One of the problems with the e-channel is that you don’t have a stamp in your passport and so while it may make your airport experience easier and faster to go through the ec-hannel, there are many aspects of life in China that we still need to prove that entry stamp, such as local police registration for the temporary certificate (when renting an apartment, etc); at the bank for certain transactions; at a hotel, etc.
New Visa – Need to Re-Apply
If you get a new China visa, you need to re-apply to the e-channel. You need to take a new photo, new fingerprints, and wait for it to activate – same as if I applied for the first time.
It is not only Chinese law, but common sense to ensure you carry your passport, containing your valid visa with you at all times. Documentation is essential to Chinese custom. You will need your passport to check into hotels, to travel by airplane or train domestically, to use an internet café, when using a credit card in some stores, when ordering something for delivery, and at any time a police, local official or hotel manager requests.
Do not leave your passport in your hotel room. I strongly suggest making a couple of photocopies of your passport and Chinese visa. If staying privately, keep a copy of your PSB Registration with you at all times. Place one in each checked suitcase, keep on in your carry one, and fold one into your wallet – just in case.
You WILL NOT be permitted to travel domestically without your passport.
If arriving from North America, expect that when you arrive you’ll be fine for the 1st day (excitement will strangely overcome exhaustion — even on your 10th trip here) — however, expect that you’ll wake up unusually early the next morning (typically 4 or 5 am). The 2nd day is the killer — you need to really prepare yourself to want to stay up all day, and try not to nap — otherwise you’ll be thrown for the next few days.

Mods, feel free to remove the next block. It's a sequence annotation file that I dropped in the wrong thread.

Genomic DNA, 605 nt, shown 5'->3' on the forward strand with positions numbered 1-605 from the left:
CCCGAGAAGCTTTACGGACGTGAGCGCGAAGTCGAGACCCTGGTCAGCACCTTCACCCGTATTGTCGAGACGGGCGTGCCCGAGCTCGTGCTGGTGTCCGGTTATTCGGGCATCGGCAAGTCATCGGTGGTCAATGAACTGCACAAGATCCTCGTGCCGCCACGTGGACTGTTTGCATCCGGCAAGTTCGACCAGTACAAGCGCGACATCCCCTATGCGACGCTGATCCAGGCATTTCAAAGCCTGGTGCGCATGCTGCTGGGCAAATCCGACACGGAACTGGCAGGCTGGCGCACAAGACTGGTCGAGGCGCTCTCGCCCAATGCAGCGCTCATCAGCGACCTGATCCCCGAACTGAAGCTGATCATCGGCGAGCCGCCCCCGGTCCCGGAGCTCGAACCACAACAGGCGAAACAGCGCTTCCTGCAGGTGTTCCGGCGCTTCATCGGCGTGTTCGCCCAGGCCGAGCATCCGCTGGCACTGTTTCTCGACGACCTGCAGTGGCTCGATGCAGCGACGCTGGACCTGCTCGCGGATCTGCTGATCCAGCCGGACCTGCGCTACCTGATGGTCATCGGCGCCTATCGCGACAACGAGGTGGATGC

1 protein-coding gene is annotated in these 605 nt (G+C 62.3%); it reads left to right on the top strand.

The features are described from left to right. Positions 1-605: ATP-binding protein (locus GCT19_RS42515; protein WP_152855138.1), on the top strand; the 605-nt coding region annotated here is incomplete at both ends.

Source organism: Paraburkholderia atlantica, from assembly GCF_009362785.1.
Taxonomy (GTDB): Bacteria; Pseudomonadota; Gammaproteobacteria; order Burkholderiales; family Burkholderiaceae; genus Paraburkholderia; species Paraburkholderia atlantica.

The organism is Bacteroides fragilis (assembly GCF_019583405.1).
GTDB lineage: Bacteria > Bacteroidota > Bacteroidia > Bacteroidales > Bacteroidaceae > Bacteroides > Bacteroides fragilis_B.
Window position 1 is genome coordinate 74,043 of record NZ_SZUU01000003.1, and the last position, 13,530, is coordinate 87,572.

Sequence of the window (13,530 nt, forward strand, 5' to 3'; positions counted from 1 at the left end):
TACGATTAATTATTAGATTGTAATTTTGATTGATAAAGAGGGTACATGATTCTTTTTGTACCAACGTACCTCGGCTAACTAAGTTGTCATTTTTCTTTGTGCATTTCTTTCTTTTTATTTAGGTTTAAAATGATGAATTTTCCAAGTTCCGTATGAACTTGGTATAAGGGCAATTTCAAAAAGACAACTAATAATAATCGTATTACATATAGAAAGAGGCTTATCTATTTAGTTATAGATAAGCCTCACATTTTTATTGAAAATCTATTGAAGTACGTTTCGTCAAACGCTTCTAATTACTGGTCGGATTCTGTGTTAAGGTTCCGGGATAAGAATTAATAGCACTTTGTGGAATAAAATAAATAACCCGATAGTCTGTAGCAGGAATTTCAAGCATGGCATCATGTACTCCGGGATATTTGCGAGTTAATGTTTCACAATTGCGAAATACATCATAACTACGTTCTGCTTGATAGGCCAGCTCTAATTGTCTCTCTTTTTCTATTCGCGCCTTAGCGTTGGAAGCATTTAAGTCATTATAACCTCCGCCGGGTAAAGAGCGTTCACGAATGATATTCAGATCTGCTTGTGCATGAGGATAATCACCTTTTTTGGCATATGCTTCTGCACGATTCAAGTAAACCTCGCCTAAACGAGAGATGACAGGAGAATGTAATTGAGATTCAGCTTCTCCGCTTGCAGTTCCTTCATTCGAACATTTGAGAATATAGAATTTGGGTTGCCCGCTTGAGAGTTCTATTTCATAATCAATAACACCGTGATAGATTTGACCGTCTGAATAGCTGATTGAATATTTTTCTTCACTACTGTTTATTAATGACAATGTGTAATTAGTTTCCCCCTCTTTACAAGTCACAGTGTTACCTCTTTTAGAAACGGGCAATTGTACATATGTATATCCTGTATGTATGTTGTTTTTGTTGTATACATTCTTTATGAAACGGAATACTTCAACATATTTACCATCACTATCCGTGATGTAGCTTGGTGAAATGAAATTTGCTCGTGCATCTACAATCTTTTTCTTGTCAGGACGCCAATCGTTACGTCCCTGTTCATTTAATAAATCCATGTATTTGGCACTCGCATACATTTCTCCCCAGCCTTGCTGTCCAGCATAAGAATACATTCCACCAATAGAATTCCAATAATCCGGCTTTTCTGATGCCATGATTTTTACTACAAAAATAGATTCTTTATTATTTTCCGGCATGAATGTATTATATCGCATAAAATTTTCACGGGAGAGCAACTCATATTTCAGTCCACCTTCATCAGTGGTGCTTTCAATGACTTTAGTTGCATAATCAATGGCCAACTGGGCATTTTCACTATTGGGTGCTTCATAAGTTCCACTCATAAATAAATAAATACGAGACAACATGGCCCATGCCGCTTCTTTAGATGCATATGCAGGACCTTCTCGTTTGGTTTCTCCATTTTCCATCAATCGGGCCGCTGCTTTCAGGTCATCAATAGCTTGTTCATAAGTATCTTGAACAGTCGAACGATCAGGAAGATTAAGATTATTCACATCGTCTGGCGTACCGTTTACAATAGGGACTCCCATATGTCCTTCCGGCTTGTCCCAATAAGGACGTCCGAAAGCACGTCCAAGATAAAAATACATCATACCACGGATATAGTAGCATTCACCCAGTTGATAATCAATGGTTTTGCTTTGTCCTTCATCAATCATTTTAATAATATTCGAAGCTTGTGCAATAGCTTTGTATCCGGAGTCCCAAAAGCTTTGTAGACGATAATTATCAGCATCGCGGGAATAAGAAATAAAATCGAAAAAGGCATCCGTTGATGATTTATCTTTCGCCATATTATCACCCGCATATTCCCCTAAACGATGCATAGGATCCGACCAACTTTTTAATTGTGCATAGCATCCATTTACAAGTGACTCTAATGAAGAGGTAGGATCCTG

If arriving from North America, if you can, avoid planning anything from about 4pm through the evening on the 2nd day, aim to get to bed at around 9pm, and you’ll be amazed at how quickly your body clock adjusts.
HOWEVER, on return home, (the worse direction for Jet Lag) expect 2 days of total exhaustion and restless sleep.
More to Explore….
Trip Planning | Visas | Weather | Pollution | Health | Packing | Gifts | Dangers | Electrical | Airport Arrivals | Airport Departures | Airlines | Trains | Taxis | Police Registration | Etiquette | Hotels | Eating | Drinking | Money | HongBao | Shopping | Tailor | FaPiao Receipts | Toilets | Internet & VPN | Mobile Phones | WeChat | Emergencies | Fakes & Forgeries | Superstitions | Architecture | Holidays & Festivals | Dynasties | Chinese Zodiac | Counting on 1 Hand | Dice Games | Fun Facts
Places | Beijing | The Great Wall | Tiananmen Square | Forbidden City | Temple of Heaven | Hutongs | HouHai Lake | Summer Palace | ChengDe | ChengDu | Fuzhou | Hangzhou | Harbin | Nanjing | Nanning | Qingdao | Guangzhou | Guilin & Yangshuo | Li River | Sanya | Shanghai | Shenzhen | Suzhou | Tianjin | Wuhan | Xiamen | Xi’an | TerraCotta Warriors | Zhouzhuang